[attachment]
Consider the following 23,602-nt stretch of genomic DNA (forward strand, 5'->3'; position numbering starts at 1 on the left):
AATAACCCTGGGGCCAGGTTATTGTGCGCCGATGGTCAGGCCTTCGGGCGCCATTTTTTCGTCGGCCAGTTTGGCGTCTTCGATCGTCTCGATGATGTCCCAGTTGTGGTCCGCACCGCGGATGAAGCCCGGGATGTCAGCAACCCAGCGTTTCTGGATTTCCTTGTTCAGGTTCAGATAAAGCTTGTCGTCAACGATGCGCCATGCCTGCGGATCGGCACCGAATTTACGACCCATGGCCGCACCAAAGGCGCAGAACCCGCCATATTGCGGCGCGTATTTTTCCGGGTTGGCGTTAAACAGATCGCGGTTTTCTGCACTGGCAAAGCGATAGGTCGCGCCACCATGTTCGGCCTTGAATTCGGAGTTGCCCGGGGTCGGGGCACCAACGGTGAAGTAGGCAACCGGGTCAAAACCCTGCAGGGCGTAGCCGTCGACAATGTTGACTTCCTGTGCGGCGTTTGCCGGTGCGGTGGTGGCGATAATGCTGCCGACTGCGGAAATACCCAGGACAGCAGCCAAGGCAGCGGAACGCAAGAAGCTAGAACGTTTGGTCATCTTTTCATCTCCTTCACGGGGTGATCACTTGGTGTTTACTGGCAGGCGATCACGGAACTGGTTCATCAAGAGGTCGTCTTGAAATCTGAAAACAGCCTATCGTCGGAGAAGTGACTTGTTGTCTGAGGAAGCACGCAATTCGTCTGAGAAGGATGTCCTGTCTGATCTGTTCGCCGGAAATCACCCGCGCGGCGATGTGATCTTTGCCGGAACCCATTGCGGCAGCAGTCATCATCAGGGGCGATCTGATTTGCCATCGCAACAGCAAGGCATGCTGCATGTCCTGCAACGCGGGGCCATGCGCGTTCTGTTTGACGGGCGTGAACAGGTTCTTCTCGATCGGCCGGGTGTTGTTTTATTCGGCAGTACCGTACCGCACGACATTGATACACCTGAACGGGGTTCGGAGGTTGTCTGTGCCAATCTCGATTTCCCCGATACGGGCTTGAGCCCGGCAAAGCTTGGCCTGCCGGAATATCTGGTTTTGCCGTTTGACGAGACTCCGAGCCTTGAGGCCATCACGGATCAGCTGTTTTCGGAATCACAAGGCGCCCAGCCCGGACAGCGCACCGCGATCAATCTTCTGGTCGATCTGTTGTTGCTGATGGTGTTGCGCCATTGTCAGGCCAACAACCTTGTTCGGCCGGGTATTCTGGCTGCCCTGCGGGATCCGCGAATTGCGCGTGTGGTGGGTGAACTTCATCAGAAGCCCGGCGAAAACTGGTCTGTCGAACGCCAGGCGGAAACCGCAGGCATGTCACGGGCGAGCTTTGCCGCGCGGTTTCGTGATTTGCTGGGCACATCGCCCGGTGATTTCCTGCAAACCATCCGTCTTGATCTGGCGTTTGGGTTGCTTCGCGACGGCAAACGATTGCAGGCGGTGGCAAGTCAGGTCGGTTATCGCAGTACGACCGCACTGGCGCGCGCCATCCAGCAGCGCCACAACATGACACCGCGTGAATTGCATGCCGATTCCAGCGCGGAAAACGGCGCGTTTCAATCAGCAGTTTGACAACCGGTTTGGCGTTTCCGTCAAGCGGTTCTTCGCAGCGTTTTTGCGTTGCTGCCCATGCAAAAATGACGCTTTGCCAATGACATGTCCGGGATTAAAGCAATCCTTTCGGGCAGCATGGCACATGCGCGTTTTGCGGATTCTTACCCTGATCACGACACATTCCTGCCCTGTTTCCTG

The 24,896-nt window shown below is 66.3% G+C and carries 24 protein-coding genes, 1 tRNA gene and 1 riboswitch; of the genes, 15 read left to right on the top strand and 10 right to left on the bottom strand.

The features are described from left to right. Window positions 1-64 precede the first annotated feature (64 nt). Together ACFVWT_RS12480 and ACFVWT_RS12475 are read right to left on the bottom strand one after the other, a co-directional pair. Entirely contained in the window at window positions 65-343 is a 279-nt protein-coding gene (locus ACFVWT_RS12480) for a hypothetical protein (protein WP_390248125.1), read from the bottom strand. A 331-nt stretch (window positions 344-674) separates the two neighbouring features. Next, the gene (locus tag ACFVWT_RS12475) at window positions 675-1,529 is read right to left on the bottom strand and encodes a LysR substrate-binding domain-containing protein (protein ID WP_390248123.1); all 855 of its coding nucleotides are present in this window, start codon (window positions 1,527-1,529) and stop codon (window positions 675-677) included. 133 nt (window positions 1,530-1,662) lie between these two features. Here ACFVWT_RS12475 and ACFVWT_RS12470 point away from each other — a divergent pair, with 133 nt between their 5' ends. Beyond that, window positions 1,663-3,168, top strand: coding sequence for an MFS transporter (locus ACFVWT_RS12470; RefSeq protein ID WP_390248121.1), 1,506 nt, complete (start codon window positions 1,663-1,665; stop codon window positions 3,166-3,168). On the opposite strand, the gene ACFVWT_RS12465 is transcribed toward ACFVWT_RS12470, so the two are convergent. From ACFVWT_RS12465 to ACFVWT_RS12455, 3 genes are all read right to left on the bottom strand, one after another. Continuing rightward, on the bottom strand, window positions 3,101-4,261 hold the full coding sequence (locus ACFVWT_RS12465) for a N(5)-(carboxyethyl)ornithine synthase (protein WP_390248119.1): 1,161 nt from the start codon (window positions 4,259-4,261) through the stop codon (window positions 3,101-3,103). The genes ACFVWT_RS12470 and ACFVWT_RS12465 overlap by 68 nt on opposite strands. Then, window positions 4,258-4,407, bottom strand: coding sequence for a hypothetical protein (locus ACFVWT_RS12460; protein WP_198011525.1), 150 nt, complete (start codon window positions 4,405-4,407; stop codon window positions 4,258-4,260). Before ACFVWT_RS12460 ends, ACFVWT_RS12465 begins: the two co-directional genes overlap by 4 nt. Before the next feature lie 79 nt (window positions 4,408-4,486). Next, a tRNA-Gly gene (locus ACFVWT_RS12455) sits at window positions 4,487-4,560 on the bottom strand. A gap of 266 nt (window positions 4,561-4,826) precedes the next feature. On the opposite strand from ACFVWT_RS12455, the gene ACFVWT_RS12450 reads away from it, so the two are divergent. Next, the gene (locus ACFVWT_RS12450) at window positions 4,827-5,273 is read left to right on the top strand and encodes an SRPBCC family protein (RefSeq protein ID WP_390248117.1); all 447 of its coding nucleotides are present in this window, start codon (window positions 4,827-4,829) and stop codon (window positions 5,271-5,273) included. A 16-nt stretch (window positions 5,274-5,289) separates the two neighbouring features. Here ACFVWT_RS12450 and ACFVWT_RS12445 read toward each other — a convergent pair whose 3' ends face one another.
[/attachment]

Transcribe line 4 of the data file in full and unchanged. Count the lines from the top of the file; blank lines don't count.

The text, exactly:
The features are described from left to right. Window positions 1-64 precede the first annotated feature (64 nt). Together ACFVWT_RS12480 and ACFVWT_RS12475 are read right to left on the bottom strand one after the other, a co-directional pair. Entirely contained in the window at window positions 65-343 is a 279-nt protein-coding gene (locus ACFVWT_RS12480) for a hypothetical protein (protein WP_390248125.1), read from the bottom strand. A 331-nt stretch (window positions 344-674) separates the two neighbouring features. Next, the gene (locus tag ACFVWT_RS12475) at window positions 675-1,529 is read right to left on the bottom strand and encodes a LysR substrate-binding domain-containing protein (protein ID WP_390248123.1); all 855 of its coding nucleotides are present in this window, start codon (window positions 1,527-1,529) and stop codon (window positions 675-677) included. 133 nt (window positions 1,530-1,662) lie between these two features. Here ACFVWT_RS12475 and ACFVWT_RS12470 point away from each other — a divergent pair, with 133 nt between their 5' ends. Beyond that, window positions 1,663-3,168, top strand: coding sequence for an MFS transporter (locus ACFVWT_RS12470; RefSeq protein ID WP_390248121.1), 1,506 nt, complete (start codon window positions 1,663-1,665; stop codon window positions 3,166-3,168). On the opposite strand, the gene ACFVWT_RS12465 is transcribed toward ACFVWT_RS12470, so the two are convergent. From ACFVWT_RS12465 to ACFVWT_RS12455, 3 genes are all read right to left on the bottom strand, one after another. Continuing rightward, on the bottom strand, window positions 3,101-4,261 hold the full coding sequence (locus ACFVWT_RS12465) for a N(5)-(carboxyethyl)ornithine synthase (protein WP_390248119.1): 1,161 nt from the start codon (window positions 4,259-4,261) through the stop codon (window positions 3,101-3,103). The genes ACFVWT_RS12470 and ACFVWT_RS12465 overlap by 68 nt on opposite strands. Then, window positions 4,258-4,407, bottom strand: coding sequence for a hypothetical protein (locus ACFVWT_RS12460; protein WP_198011525.1), 150 nt, complete (start codon window positions 4,405-4,407; stop codon window positions 4,258-4,260). Before ACFVWT_RS12460 ends, ACFVWT_RS12465 begins: the two co-directional genes overlap by 4 nt. Before the next feature lie 79 nt (window positions 4,408-4,486). Next, a tRNA-Gly gene (locus ACFVWT_RS12455) sits at window positions 4,487-4,560 on the bottom strand. A gap of 266 nt (window positions 4,561-4,826) precedes the next feature. On the opposite strand from ACFVWT_RS12455, the gene ACFVWT_RS12450 reads away from it, so the two are divergent. Next, the gene (locus ACFVWT_RS12450) at window positions 4,827-5,273 is read left to right on the top strand and encodes an SRPBCC family protein (RefSeq protein ID WP_390248117.1); all 447 of its coding nucleotides are present in this window, start codon (window positions 4,827-4,829) and stop codon (window positions 5,271-5,273) included. A 16-nt stretch (window positions 5,274-5,289) separates the two neighbouring features. Here ACFVWT_RS12450 and ACFVWT_RS12445 read toward each other — a convergent pair whose 3' ends face one another.